Lichan understands very well that every cup of coffee is important. “It is vital that you and your staff know how to make good coffee. Making good coffee is not rocket science but it is very important to receive quality barista training before you work behind a commercial espresso machine Barista training also gives you and your staff confidence in coffee making,”

 

Lichan explains, “Over the years we have sponsored our team including me to get trained on roasting and how to brew coffee. We had barista training from various institutions; however, it is still a continued process.”

 

Endorsing Nagaland grown coffee
The fact that Lichan has been testing and drinking local coffee, he is familiar with the local coffee industry making it easier to establish contacts for getting local products. “We source only from Nagaland. Four districts so far- Mokokchung, Mon, Wokha, and Kohima,” Lichan asserts with great delight. He adds that “for those who still doubt the quality of homegrown coffee, everyone must be adventurous once in a while and to be discerning consumers. It pays to know where the beans are sourced from.”

 

‘Local coffee shops are promising’
He also shares that “Small, local coffee shops can establish a solid reputation in their communities, attracting large volumes of highly loyal, sometimes daily patrons. Marketing a coffee shop requires more subtlety than other local businesses.”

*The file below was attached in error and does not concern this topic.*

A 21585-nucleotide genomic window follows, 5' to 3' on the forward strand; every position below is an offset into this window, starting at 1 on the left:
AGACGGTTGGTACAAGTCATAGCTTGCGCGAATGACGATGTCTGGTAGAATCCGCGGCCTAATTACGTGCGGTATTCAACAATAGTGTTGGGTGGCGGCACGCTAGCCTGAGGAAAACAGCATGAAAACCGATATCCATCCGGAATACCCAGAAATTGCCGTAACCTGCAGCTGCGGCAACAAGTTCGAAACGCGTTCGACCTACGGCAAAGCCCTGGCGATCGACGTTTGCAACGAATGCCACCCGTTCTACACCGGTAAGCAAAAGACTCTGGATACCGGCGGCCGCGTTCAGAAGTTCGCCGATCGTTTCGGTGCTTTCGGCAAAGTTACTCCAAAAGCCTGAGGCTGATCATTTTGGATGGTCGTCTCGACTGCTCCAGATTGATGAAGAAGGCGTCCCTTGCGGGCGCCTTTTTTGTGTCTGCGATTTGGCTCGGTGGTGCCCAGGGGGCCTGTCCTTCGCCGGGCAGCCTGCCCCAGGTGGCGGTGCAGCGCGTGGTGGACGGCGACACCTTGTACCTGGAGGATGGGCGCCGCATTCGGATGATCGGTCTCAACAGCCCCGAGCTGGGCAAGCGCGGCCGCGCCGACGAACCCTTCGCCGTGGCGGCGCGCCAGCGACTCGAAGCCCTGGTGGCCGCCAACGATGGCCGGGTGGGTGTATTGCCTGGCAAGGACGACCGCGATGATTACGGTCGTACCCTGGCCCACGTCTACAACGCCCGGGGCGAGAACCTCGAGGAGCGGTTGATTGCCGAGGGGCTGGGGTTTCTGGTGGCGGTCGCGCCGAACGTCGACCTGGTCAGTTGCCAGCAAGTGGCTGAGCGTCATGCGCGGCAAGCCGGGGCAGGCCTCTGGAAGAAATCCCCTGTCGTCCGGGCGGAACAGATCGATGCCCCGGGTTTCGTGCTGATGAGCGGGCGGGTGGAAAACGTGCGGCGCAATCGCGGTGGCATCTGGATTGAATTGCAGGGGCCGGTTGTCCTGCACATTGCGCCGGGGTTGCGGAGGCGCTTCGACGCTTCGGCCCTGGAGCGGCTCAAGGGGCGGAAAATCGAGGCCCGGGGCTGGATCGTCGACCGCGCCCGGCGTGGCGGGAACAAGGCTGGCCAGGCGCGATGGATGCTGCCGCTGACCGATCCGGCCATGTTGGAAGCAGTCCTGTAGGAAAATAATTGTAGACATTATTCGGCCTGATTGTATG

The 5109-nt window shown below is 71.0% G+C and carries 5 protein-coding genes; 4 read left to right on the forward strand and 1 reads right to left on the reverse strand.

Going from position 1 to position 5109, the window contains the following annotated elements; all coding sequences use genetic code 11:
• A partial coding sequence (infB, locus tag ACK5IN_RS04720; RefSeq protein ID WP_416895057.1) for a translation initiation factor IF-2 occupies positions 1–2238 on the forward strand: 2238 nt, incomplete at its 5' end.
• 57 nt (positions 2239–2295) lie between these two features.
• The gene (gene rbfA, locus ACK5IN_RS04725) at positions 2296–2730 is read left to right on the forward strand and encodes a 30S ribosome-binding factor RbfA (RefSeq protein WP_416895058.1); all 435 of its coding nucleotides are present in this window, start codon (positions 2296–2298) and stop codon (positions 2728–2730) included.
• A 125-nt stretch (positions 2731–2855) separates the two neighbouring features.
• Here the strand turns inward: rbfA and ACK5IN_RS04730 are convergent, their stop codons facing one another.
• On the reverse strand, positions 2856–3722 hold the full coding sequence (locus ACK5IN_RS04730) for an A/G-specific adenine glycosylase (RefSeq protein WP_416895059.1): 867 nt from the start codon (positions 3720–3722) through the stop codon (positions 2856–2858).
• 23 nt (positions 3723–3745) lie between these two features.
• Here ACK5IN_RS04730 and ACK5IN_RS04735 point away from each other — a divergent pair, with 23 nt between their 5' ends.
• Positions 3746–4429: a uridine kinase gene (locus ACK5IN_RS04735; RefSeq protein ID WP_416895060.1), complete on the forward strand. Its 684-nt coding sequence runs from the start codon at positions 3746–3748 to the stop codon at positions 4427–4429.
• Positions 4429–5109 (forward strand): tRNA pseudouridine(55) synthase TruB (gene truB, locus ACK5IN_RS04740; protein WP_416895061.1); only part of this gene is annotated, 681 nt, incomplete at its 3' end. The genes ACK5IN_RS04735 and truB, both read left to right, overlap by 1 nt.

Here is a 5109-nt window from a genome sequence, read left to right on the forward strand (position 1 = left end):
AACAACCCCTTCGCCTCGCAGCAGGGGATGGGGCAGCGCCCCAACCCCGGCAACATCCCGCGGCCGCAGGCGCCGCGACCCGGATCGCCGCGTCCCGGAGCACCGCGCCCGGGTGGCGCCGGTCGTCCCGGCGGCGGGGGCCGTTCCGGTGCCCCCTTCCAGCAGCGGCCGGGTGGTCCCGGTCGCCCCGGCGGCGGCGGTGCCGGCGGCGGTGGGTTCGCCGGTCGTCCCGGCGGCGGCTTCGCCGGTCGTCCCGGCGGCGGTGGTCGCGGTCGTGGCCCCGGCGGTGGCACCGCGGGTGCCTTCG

However, Lichan also says that as these establishments provide a highly social experience, one should greatly relay on word-of-mouth advertising and personal recommendations from existing customers.

 

“But is it not scary to stay agile and fast-moving to stay relevant?” he adds.

 

“I do not see any loopholes. Right from day one, we had our online shopping site so we sell our products across India. One product that aggressively sells is the local stores and to be honest, we are in fact unable to supply and meet the high demand of the consumers. Marketing wise we are doing exceptionally well so far,” he testifies.

 

Ete- More than just a store
Ete coffee is strongly committed to promoting the local coffee industry, something Lichan had always intended to foster from the beginning. “Developing a personal taste in coffee means trying out different variants, so do not be hesitant to ask the barista about the flavor profile of the coffee you’re ordering,” he says.